Speaker 1 6:51
I mean, clearly, that entrepreneur knew his or her customer, right? It’s a great example of doing your market research, not just saying, oh, you know, there’s someone who watches Netflix, it really going a level deeper.

Nick Moran 7:02
So I’m a customer and a user of handshake. We have sourced a number of different interns and and analysts associate level folks using the handshake platform, assuming we’re talking about the same one, I think we are. Can you talk a little bit about your experience there, and maybe the go to market approach?

Speaker 1 7:21
Yeah, happy to? Well, awesome to hear us handshake, it’s awesome to see the growth since I actually worked there. It’s hard to believe how big the company has grown. And that’s, you know, a big attribution just to get Lord and the whole leadership team there. So a big fan of the company, I think what handshake did really well is going back to the earth inside thing, they understood that their key to unlocking a lot of the enterprise revenue, and companies like yourself that want to hire on the platform, was getting the students on the platform. But in order to get you know, every Stanford student on the platform, they had to lock in with the University Career Center. So Garrett, and all the co founders there had a really clever hack, to basically get all the admins at these career centers, and really provide tools that were beneficial to them. And then ultimately, they grew massively grew their user base when every Stanford student has a handshake profile. Right. So that was one of their really clever early hacks about understanding kind of their university career center administrator, and then go into market from there. And understanding that was almost like the bait to draw the bigger revenue streams from, you know, these big enterprise companies coming on to hire afterward. But yeah, I really enjoyed my time at handshake. I mean, I, even though I only worked there a short time, I think I gained a great exposure for what it takes to really build a great product. And really think about the user, I was working more specifically on the student product at the time. And that was a really great experience, and just gaining a lot of empathy for how difficult building a startup is, right? I mean, every day, there’s something there’s a fire going on, there’s something to work on, something has changed. But also kind of the impact you can have and I recently actually saw job posting for handshake was they were helping a lot of students find internships and jobs right now. So you know, one of the things I also really liked about it was just helping students find jobs in a way that they we weren’t able to before, especially if they weren’t a university, like Stanford or on the coasts. Got it.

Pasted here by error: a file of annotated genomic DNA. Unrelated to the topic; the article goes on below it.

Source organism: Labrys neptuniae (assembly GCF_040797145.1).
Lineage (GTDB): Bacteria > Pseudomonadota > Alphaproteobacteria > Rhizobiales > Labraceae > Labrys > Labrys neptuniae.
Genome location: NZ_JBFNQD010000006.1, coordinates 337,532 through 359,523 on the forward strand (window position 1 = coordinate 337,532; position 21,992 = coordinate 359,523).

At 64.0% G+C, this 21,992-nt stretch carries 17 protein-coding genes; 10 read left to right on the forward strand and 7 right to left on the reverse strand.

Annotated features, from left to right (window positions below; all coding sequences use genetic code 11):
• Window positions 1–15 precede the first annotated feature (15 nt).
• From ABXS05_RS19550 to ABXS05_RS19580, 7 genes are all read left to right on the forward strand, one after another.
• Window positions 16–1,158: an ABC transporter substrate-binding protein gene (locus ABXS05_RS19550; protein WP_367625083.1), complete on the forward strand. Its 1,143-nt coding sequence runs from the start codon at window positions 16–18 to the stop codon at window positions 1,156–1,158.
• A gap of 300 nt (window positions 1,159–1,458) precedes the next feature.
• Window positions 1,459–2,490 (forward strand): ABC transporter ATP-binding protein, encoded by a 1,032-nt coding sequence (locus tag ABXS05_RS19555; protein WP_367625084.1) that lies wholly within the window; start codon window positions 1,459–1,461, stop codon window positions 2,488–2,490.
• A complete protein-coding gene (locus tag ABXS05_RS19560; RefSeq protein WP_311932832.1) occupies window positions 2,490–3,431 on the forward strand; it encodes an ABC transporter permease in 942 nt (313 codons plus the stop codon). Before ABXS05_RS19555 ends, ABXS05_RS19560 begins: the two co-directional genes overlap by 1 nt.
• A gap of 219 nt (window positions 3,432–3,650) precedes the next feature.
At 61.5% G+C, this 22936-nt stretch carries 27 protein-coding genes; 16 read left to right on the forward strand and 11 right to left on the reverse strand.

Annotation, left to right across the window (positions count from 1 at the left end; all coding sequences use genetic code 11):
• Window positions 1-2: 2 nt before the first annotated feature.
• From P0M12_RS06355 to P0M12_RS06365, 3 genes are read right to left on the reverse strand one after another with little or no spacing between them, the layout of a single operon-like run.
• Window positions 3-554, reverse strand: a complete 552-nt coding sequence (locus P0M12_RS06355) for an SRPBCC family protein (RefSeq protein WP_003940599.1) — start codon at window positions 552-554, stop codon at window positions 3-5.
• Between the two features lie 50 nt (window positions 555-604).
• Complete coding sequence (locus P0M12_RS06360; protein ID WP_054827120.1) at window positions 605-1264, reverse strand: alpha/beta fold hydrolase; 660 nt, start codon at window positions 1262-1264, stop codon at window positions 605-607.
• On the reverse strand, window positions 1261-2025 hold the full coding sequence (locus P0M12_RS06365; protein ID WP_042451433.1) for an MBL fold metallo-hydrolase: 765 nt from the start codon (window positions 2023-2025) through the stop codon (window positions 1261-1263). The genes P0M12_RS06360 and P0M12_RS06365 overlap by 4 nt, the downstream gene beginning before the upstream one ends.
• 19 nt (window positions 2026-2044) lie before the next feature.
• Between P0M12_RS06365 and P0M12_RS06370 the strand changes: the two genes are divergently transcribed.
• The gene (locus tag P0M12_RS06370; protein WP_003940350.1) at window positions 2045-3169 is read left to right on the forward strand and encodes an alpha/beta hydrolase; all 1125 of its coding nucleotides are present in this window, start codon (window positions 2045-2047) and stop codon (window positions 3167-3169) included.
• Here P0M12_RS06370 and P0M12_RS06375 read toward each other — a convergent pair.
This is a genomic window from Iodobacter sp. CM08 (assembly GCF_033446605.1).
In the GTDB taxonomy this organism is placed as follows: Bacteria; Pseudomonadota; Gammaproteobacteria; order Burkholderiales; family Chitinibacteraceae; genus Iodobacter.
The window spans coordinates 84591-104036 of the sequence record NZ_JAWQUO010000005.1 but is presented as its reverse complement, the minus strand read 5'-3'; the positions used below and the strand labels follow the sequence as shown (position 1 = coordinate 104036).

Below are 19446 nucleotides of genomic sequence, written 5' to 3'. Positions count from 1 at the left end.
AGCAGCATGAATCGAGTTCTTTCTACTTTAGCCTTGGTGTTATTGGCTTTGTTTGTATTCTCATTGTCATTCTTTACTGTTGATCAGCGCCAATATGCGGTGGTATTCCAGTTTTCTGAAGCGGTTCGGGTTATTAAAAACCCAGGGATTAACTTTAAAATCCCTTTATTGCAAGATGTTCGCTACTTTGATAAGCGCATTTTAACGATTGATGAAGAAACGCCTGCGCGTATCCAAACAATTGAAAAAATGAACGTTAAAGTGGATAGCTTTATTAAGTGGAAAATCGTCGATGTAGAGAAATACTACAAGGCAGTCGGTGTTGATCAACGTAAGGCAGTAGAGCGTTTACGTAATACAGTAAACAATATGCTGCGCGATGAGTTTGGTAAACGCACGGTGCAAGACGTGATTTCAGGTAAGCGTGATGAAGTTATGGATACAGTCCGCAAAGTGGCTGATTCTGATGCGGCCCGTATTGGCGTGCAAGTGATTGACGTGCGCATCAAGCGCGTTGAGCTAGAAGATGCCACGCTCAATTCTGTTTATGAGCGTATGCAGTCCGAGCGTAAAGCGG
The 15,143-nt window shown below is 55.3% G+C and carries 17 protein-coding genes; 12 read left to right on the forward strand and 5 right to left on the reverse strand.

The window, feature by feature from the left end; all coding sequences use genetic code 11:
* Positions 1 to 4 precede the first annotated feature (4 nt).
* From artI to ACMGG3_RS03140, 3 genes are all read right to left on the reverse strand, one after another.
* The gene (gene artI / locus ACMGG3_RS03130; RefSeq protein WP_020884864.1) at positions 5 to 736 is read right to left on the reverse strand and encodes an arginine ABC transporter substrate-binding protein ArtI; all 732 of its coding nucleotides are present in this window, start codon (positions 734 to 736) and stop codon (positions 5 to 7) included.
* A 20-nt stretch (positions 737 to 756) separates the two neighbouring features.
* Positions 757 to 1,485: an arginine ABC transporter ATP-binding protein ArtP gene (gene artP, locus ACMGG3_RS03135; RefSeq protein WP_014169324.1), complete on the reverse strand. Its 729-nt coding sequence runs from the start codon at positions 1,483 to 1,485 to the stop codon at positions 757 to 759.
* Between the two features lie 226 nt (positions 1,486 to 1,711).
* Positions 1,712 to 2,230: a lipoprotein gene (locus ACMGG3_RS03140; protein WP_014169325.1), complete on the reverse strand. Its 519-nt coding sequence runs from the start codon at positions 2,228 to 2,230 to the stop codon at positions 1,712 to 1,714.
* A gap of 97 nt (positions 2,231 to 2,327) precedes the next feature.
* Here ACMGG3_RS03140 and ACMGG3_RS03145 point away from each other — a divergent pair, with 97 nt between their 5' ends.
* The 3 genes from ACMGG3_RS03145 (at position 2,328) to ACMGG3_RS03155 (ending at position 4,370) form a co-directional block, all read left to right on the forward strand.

Nick Moran 9:17
So going back to the go to market so the insight there was going after the Career Services offices as an access point to the students. Exactly. Yeah. Got it. You know, while we’re talking about the operator side of things, you know, there’s a segment of VCs that believe that one must be an operator to be a good VC. What’s your stance, Your Grace?

Speaker 1 9:35
Yeah, I believe you do not need, you know, decades of operating experience or, you know, have sold your company to Google or Facebook to be a successful VC. I just think you need to be able to develop or create a sense of empathy with operators, right. So you can gain that in a lot of ways, like working for a short time at a startup, or by interviewing a lot of great operators at a startup, or doing hands on projects in your portfolio. accompanies. I don’t think you need a bunch of operating experience,

Nick Moran 10:04
who are some examples of people that you look to for mentor mentorship guidance, or, you know, just look to for inspiration that are non operators.

Speaker 1 10:15
Yeah, I think I mean, Bill Gurley and Mary Meeker are two great examples of fantastic, fantastic venture capitalists. And they both came from from finance backgrounds. So I think I everyone would agree that they’re, they’re fantastic VCs, but they did not come from the operating side. And I think there’s even more, especially those with maybe just a very limited operating experience under one to two years that are general partners at several venture firms across the bay and across the United States.

Nick Moran 10:40
Do you see the news about Bill stepping away?

Speaker 1 10:43
I did. I did. It’s like a sad turning,

Nick Moran 10:47
you know, page turn there. But, uh, you know, I’m sure it’s really good for him and taking the next step and kind of moving on transitioning things. I mean, benchmark kind of has that model. And we’ve seen that over time, but it’s still, it’s still hard to think about, you know, him not being, you know, active at benchmark.